[Marxism] re: Some comments on Stan Goff's post

rrubinelli rrubinelli at earthlink.net
Mon Dec 5 21:05:16 MST 2005


Hmmh, declining arc?  Panthers?  DRUM-LRBW?  San Francisco State?  Post
Office Strike?  Jefferson Avenue?

The decline was most definitely not a result of appeasement through the
Voting Rights Act, which is what you stated earlier.  There was
organized assaults on leadership;  specific assaults on black militant
organizations; and the  overall general assault on the workers in urban,
industrial areas.   That's what turned the movement back.  Not the
granting of "bourgeois democratic rights."

Losing it all kept "heads down" in the 80s and 90s?  What are you
talking about?  1979-1993 saw real, serious declines in real wages,
living standards of black Americans, marching in downward lockstep with
financial arson of the OPEC/leveraged buy out crowd.    This was
systematic class warfare, the bourgeoisie on the offensive.  Something
that didn't really let up in 1993, despite the increased capital
investment, productivity, and wages.

That ain't no horse you're beating.

rr
----- Original Message ----- 
From: "Jon Flanders" <jonflanders at jflan.net>
To: "Activists and scholars in Marxist tradition"
<marxism at lists.econ.utah.edu>
Sent: Monday, December 05, 2005 10:50 PM
Subject: Re: [Marxism] re: Some comments on Stan Goff's post


> On Mon, 2005-12-05 at 22:30 -0500, rrubinelli wrote:
> > That's just not so.  Voting Rights Act was passed in 1965.  Struggle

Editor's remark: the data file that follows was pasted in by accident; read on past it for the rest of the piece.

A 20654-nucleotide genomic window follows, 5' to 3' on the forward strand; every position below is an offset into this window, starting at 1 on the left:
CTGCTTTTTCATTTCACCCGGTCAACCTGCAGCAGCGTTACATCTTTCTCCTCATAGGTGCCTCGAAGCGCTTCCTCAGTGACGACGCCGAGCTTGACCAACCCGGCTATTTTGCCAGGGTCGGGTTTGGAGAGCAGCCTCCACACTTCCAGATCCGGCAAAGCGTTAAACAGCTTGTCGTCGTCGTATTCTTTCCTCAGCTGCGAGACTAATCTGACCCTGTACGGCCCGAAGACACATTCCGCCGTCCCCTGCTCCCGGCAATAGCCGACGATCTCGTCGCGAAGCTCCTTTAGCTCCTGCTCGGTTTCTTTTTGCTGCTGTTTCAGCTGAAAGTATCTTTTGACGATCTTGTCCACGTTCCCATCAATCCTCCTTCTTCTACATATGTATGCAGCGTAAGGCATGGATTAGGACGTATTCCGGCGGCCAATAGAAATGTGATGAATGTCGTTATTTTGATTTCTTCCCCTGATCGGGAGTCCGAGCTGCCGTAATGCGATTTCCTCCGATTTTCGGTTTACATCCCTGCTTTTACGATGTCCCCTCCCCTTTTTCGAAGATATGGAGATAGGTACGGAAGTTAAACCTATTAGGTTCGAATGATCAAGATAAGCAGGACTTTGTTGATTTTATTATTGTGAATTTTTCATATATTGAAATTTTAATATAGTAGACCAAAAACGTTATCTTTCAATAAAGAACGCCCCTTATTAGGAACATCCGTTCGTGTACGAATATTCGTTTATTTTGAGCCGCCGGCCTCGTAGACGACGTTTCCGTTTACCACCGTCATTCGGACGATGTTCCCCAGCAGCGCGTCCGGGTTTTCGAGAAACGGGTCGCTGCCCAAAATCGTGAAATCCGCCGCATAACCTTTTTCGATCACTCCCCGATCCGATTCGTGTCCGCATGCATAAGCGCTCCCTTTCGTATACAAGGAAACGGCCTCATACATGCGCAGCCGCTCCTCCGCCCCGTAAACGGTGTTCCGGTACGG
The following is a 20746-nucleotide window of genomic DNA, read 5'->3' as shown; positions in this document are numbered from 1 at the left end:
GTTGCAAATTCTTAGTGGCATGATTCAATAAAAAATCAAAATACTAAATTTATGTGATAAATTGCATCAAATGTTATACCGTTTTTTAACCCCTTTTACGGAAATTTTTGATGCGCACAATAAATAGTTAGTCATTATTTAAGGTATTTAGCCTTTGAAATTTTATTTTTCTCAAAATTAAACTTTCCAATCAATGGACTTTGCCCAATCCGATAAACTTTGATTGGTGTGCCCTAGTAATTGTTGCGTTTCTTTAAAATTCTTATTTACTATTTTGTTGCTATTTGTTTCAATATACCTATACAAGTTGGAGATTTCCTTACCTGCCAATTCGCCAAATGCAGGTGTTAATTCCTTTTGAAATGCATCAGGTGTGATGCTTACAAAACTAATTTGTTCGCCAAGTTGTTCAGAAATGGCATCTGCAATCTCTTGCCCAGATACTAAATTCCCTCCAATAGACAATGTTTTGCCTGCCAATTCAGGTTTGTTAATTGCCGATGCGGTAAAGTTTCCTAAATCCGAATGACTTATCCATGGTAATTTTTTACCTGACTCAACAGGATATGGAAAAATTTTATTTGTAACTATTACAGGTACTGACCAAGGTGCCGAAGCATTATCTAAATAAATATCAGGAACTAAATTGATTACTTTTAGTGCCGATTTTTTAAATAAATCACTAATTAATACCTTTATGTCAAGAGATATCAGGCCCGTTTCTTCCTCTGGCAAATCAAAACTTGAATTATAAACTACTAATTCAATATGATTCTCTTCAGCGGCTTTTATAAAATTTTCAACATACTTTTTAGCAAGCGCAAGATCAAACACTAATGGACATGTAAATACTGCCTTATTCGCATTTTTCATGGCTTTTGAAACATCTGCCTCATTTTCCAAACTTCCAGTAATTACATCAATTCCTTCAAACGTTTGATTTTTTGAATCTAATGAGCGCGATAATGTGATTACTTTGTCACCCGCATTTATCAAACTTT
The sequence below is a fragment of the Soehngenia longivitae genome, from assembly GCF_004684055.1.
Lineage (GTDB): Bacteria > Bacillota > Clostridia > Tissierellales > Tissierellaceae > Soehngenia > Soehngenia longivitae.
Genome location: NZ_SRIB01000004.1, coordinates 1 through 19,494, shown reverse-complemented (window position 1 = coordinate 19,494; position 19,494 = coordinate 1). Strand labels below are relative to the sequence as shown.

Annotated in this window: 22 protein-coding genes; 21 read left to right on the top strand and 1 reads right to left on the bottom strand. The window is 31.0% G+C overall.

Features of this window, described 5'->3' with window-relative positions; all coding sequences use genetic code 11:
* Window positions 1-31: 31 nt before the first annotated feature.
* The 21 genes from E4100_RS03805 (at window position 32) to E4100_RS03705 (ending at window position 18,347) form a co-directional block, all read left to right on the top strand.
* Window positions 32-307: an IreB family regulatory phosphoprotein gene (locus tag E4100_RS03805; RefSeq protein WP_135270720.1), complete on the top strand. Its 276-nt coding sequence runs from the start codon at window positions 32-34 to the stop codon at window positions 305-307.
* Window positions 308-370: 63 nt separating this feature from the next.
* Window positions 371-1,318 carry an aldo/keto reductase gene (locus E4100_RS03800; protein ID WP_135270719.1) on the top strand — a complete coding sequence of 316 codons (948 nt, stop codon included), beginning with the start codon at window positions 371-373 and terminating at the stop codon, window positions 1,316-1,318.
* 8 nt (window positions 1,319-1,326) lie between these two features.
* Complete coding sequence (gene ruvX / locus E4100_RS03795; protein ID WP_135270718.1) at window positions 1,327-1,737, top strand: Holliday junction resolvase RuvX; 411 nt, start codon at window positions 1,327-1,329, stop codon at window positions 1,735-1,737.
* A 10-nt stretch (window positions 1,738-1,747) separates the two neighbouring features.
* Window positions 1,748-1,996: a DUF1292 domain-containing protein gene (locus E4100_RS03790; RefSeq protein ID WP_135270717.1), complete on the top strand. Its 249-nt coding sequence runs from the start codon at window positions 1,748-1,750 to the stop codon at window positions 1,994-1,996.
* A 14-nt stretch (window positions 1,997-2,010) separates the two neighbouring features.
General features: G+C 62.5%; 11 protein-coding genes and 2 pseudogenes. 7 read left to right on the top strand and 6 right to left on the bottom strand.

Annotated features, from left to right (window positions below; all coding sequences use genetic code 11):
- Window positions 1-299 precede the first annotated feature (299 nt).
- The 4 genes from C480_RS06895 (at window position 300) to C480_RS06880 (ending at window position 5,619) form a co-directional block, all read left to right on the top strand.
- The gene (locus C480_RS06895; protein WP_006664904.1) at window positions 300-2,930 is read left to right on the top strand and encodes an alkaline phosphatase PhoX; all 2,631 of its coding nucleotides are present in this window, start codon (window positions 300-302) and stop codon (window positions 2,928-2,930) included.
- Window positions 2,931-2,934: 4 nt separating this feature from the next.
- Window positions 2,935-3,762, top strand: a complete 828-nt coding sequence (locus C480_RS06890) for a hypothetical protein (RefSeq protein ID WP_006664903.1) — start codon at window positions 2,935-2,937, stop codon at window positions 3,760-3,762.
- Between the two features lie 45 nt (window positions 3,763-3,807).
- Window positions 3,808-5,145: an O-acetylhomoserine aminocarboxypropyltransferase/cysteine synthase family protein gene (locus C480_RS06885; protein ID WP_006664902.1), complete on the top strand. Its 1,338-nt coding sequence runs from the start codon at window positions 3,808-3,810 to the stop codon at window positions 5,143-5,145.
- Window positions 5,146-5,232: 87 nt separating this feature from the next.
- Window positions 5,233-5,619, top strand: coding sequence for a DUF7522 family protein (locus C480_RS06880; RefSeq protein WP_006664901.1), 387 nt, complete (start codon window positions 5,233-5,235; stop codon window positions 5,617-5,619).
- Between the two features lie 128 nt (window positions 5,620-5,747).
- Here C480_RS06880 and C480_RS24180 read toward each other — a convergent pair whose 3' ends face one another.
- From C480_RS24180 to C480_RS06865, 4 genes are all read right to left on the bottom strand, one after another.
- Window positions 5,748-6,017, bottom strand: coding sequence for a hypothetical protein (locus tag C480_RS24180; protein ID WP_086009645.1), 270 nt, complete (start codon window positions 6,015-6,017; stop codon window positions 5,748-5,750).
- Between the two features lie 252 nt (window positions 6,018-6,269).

> > increased, became more militant throughout the 60s, and recedes
under
> > the physical attacks of the government, and the defeat of workers
> > strikes and actions in the early 1970s.
> >
>
> Well we could just beat this one to death if we wanted to. Yes, their
> was ongoing resistance on a number of fronts after the voting issue
was
> dealt with. There were the Black Panthers, for example.
>
> What I am talking about was the mass participation of the masses of
> African-Americans, which broadly speaking was in a declining arc after
> 1965.
>
> The better off upper sectors were appeased by voting rights.
Affirmative
> action opened doors to students and workers in many areas.
>
> Then with the end of the Vietnam War, we entered the current period of
> imperial decline which up to now has dampened a lot of things, most of
> all in the working class where fears of "losing it all" kept most
heads
> down during the eighties and nineties.
>
> We may be getting closer to "nothing left to lose." I'm looking at the
> auto workers for possibilities myself. We shall see.
>
> Jon Flanders
>
>
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